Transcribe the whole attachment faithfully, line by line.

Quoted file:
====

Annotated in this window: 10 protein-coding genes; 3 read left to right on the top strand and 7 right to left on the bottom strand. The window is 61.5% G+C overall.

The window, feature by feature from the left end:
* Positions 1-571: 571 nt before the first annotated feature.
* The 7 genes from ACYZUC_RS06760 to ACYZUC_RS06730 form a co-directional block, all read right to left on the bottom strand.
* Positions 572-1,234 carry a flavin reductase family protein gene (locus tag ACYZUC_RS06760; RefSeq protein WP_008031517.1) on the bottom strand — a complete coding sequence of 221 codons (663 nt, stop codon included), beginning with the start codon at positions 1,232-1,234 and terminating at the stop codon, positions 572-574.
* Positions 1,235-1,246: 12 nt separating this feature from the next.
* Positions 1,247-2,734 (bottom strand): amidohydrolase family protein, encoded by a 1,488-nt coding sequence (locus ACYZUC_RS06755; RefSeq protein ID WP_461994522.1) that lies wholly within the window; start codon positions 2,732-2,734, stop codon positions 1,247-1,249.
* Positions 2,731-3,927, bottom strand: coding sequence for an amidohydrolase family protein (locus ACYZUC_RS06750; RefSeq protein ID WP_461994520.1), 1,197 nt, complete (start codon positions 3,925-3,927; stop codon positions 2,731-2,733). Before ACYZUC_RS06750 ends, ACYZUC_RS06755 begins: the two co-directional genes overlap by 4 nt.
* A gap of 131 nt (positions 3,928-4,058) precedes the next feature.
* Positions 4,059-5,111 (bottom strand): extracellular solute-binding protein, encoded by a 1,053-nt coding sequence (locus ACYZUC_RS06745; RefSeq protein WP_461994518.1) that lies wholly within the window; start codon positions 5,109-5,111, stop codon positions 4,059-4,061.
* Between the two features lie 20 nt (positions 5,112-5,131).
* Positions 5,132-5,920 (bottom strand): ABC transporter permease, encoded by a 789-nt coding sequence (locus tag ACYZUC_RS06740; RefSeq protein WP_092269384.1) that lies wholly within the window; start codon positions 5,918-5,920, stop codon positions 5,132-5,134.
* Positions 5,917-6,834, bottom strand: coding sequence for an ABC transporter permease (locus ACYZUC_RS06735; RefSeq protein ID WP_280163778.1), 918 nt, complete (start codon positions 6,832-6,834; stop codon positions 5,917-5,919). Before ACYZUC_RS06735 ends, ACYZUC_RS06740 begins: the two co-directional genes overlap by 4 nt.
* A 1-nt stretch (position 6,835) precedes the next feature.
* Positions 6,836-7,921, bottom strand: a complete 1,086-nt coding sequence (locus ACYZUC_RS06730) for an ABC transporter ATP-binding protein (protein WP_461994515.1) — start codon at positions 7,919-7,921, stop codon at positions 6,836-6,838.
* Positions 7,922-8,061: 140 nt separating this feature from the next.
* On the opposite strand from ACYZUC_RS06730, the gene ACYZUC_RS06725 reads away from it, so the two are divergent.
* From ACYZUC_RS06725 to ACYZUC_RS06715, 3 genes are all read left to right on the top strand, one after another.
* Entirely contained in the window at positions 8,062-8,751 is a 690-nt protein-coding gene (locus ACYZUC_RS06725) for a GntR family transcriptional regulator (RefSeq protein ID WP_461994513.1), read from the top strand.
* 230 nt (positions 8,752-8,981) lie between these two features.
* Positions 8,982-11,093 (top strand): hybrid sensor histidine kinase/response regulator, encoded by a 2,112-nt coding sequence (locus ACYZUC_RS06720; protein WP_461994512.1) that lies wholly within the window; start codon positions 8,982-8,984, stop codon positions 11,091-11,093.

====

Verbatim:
Annotated in this window: 10 protein-coding genes; 3 read left to right on the top strand and 7 right to left on the bottom strand. The window is 61.5% G+C overall.

The window, feature by feature from the left end:
* Positions 1-571: 571 nt before the first annotated feature.
* The 7 genes from ACYZUC_RS06760 to ACYZUC_RS06730 form a co-directional block, all read right to left on the bottom strand.
* Positions 572-1,234 carry a flavin reductase family protein gene (locus tag ACYZUC_RS06760; RefSeq protein WP_008031517.1) on the bottom strand — a complete coding sequence of 221 codons (663 nt, stop codon included), beginning with the start codon at positions 1,232-1,234 and terminating at the stop codon, positions 572-574.
* Positions 1,235-1,246: 12 nt separating this feature from the next.
* Positions 1,247-2,734 (bottom strand): amidohydrolase family protein, encoded by a 1,488-nt coding sequence (locus ACYZUC_RS06755; RefSeq protein ID WP_461994522.1) that lies wholly within the window; start codon positions 2,732-2,734, stop codon positions 1,247-1,249.
* Positions 2,731-3,927, bottom strand: coding sequence for an amidohydrolase family protein (locus ACYZUC_RS06750; RefSeq protein ID WP_461994520.1), 1,197 nt, complete (start codon positions 3,925-3,927; stop codon positions 2,731-2,733). Before ACYZUC_RS06750 ends, ACYZUC_RS06755 begins: the two co-directional genes overlap by 4 nt.
* A gap of 131 nt (positions 3,928-4,058) precedes the next feature.
* Positions 4,059-5,111 (bottom strand): extracellular solute-binding protein, encoded by a 1,053-nt coding sequence (locus ACYZUC_RS06745; RefSeq protein WP_461994518.1) that lies wholly within the window; start codon positions 5,109-5,111, stop codon positions 4,059-4,061.
* Between the two features lie 20 nt (positions 5,112-5,131).
* Positions 5,132-5,920 (bottom strand): ABC transporter permease, encoded by a 789-nt coding sequence (locus tag ACYZUC_RS06740; RefSeq protein WP_092269384.1) that lies wholly within the window; start codon positions 5,918-5,920, stop codon positions 5,132-5,134.
* Positions 5,917-6,834, bottom strand: coding sequence for an ABC transporter permease (locus ACYZUC_RS06735; RefSeq protein ID WP_280163778.1), 918 nt, complete (start codon positions 6,832-6,834; stop codon positions 5,917-5,919). Before ACYZUC_RS06735 ends, ACYZUC_RS06740 begins: the two co-directional genes overlap by 4 nt.
* A 1-nt stretch (position 6,835) precedes the next feature.
* Positions 6,836-7,921, bottom strand: a complete 1,086-nt coding sequence (locus ACYZUC_RS06730) for an ABC transporter ATP-binding protein (protein WP_461994515.1) — start codon at positions 7,919-7,921, stop codon at positions 6,836-6,838.
* Positions 7,922-8,061: 140 nt separating this feature from the next.
* On the opposite strand from ACYZUC_RS06730, the gene ACYZUC_RS06725 reads away from it, so the two are divergent.
* From ACYZUC_RS06725 to ACYZUC_RS06715, 3 genes are all read left to right on the top strand, one after another.
* Entirely contained in the window at positions 8,062-8,751 is a 690-nt protein-coding gene (locus ACYZUC_RS06725) for a GntR family transcriptional regulator (RefSeq protein ID WP_461994513.1), read from the top strand.
* 230 nt (positions 8,752-8,981) lie between these two features.
* Positions 8,982-11,093 (top strand): hybrid sensor histidine kinase/response regulator, encoded by a 2,112-nt coding sequence (locus ACYZUC_RS06720; protein WP_461994512.1) that lies wholly within the window; start codon positions 8,982-8,984, stop codon positions 11,091-11,093.